After some debate,47 the Presidium at first decided not to remove the new Hungarian government, on October 30, adopting a “Declaration of the Government of the USSR on the Principles of Development and Further Strengthening of Friendship and Cooperation between the Soviet Union and other Socialist States,” which was issued the next day. This document proclaimed: "The Soviet Government is prepared to enter into the appropriate negotiations with the government of the Hungarian People's Republic and other members of the Warsaw Treaty on the question of the presence of Soviet troops on the territory of Hungary."48
Although it was widely believed that Hungary's declaration to exit the Warsaw Pact caused the Soviet intervention, minutes of the October 31 meeting of the Presidium record that the decision to intervene militarily was taken one day before Hungary declared its neutrality and withdrawal from the Warsaw Pact.49 A hard-line faction led by Vyacheslav Molotov was pushing for intervention, but Khrushchev and Marshal Zhukov were initially opposed. However, several key events alarmed the Presidium and cemented the interventionists' position:
- Simultaneous movements towards multiparty parliamentary democracy, and a democratic national council of workers, which could "lead towards a capitalist state." Both movements challenged the pre-eminence of the Soviet Communist Party in Eastern Europe and perhaps Soviet hegemony itself. For the majority of the Presidium, the workers' direct control over their councils without Communist Party leadership was incompatible with their idea of socialism. At the time, these councils were, in the words of Hannah Arendt, "the only free and acting soviets (councils) in existence anywhere in the world."5051
- The Presidium was concerned lest the West might perceive Soviet weakness if it did not deal firmly with Hungary. Khrushchev reportedly remarked "If we depart from Hungary, it will give a great boost to the Americans, English, and French-the imperialists.… To Egypt they will then add Hungary."49
- Khrushchev stated that many in the communist party would not understand a failure to respond with force in Hungary. De-Stalinization had alienated the more conservative elements of the party, who were alarmed at threats to Soviet influence in Eastern Europe. On June 17, 1953, workers in East Berlin had staged an uprising, demanding the resignation of the government of the German Democratic Republic. This was quickly and violently put down with the help of the Soviet military, with 84 killed and wounded and seven hundred arrested.52 In June 1956, in Poznań, Poland, an anti-government workers' revolt had been suppressed by the Polish security forces with 74 deaths. Additionally, by late October, unrest was noticed in some regional areas of the Soviet Union: while this unrest was minor, it was intolerable.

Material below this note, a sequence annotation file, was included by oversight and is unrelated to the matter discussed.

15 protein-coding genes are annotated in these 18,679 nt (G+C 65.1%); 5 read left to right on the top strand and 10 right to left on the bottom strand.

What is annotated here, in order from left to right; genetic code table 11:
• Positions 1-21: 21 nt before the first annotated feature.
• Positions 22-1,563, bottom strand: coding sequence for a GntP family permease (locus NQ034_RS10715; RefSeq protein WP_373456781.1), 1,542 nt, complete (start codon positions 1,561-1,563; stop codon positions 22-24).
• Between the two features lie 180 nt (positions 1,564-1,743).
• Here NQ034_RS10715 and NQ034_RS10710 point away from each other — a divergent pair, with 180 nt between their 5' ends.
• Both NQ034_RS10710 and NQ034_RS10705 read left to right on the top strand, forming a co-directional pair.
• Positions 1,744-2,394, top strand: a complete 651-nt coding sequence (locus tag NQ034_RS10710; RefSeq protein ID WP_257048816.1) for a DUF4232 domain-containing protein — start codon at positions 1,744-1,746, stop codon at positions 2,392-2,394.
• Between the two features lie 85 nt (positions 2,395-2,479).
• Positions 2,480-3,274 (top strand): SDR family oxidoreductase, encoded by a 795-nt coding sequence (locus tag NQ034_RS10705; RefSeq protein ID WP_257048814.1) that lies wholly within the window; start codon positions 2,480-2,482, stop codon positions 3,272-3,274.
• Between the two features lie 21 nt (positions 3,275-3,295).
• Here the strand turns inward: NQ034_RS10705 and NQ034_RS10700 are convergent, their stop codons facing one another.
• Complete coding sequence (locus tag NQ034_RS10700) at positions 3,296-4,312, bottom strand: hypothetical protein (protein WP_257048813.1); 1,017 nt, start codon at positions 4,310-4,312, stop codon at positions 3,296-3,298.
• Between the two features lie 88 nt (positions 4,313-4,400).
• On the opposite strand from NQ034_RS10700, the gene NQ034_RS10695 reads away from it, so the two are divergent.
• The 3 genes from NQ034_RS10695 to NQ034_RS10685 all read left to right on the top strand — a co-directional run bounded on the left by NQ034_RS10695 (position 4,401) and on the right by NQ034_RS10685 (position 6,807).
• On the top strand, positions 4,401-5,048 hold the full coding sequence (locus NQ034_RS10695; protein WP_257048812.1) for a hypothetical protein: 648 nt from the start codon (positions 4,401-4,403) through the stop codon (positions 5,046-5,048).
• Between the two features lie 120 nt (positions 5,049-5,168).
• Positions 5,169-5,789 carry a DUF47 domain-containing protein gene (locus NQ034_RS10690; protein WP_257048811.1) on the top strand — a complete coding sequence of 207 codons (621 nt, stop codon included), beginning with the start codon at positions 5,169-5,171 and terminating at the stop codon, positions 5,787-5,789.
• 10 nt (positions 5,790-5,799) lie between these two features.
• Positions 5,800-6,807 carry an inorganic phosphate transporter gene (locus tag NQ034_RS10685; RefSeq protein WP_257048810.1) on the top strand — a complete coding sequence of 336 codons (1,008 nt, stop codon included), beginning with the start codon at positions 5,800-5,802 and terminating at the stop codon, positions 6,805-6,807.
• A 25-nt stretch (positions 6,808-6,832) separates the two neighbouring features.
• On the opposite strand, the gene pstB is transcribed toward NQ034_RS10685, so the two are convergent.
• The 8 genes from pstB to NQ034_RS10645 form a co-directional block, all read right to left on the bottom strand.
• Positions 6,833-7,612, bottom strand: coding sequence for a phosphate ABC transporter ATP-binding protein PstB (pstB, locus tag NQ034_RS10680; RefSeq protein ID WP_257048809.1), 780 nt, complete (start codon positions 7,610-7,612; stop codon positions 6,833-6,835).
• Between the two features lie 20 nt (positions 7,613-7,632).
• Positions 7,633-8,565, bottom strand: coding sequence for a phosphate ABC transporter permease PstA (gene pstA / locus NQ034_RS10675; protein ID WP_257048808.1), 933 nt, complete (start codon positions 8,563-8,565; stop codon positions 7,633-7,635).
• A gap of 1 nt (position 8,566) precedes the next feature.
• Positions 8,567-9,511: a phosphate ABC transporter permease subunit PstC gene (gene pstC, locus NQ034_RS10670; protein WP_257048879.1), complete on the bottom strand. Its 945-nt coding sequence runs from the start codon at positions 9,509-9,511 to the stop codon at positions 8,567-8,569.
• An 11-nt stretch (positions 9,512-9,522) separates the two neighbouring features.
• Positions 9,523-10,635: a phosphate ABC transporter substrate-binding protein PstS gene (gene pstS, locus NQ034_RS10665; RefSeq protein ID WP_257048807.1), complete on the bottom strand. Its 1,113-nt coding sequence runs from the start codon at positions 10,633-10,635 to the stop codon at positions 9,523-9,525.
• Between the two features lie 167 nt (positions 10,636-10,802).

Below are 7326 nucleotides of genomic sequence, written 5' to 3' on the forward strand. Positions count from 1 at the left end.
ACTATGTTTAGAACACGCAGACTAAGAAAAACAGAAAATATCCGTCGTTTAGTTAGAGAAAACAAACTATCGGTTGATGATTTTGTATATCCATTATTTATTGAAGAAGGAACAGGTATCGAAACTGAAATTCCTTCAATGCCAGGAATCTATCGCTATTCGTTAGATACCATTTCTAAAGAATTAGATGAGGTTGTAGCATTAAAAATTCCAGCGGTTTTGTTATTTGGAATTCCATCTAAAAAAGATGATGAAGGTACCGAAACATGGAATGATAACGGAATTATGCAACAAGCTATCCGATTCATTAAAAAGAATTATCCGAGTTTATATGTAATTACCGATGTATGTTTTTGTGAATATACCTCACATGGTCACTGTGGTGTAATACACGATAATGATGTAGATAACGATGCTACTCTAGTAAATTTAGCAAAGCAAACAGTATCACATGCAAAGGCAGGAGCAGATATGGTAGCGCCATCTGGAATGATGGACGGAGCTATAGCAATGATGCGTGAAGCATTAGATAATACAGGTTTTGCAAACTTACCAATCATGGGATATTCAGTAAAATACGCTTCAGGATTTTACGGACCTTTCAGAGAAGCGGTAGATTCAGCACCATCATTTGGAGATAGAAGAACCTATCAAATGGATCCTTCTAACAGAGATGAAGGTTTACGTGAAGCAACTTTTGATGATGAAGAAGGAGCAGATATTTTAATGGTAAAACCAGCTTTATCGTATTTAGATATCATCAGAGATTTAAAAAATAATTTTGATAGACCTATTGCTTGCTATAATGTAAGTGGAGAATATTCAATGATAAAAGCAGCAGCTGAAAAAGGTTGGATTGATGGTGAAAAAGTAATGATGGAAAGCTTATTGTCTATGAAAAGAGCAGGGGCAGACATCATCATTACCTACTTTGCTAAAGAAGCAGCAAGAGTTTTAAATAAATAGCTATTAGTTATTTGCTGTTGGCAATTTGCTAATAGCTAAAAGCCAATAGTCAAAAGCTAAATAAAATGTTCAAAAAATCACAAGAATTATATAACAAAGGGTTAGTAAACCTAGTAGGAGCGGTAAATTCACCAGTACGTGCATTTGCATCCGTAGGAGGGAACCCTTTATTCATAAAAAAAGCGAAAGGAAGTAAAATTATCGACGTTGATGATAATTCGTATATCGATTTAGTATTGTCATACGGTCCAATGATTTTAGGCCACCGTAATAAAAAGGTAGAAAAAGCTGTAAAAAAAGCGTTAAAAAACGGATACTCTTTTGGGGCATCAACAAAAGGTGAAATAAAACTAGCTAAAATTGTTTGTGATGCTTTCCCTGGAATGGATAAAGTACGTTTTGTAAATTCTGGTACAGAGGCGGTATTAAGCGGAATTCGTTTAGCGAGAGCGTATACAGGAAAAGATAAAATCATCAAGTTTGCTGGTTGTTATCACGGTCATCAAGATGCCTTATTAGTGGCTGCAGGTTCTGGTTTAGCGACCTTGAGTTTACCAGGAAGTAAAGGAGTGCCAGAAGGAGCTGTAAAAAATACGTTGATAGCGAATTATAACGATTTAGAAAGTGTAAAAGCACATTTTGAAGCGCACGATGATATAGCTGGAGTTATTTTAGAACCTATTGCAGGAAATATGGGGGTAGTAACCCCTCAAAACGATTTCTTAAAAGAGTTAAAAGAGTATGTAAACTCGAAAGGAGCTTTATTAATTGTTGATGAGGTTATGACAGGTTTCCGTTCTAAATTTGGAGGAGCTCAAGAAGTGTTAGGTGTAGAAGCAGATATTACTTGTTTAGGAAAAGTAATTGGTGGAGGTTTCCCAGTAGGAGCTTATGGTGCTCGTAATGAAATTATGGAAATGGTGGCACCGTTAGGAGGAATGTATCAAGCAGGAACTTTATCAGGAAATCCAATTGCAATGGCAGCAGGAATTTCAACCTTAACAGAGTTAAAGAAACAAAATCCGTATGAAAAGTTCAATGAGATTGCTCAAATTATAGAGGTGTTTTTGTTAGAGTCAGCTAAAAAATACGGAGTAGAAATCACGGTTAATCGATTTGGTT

- Hungarian neutrality and withdrawal from the Warsaw Pact represented a breach in the Soviet defensive buffer zone of satellite nations. Soviet fear of invasion from the West made a defensive buffer of allied states in Eastern Europe an essential security objective.
The Presidium decided to break the de facto ceasefire and crush the Hungarian revolution.53 The plan was to declare a "provisional revolutionary government" under János Kádár, who would appeal for Soviet assistance to restore order. According to witnesses, Kádár was in Moscow in early November.54 and he was in contact with the Soviet embassy while still a member of the Nagy government.12 Delegations were sent to other communist governments in Eastern Europe and China, and to Tito in Yugoslavia, seeking to avoid a regional conflict, and propaganda messages prepared for broadcast as soon as the second Soviet intervention had begun. To disguise these intentions, Soviet diplomats were to engage the Nagy government in talks discussing the withdrawal of Soviet forces.49
Although the John Foster Dulles, the United States secretary of state, recommended on October 24 that the United Nations Security Council convene to discuss the situation in Hungary, little immediate action was taken to introduce a resolution. Responding to the plea by Nagy at the time of the second massive Soviet intervention on November 4, the Security Council resolution critical of Soviet actions was vetoed by the Soviet Union. The General Assembly, by a vote of 50 in favor, 8 against and 15 abstentions, called on the Soviet Union to end its Hungarian intervention, but the newly constituted Kádár government rejected UN observers.55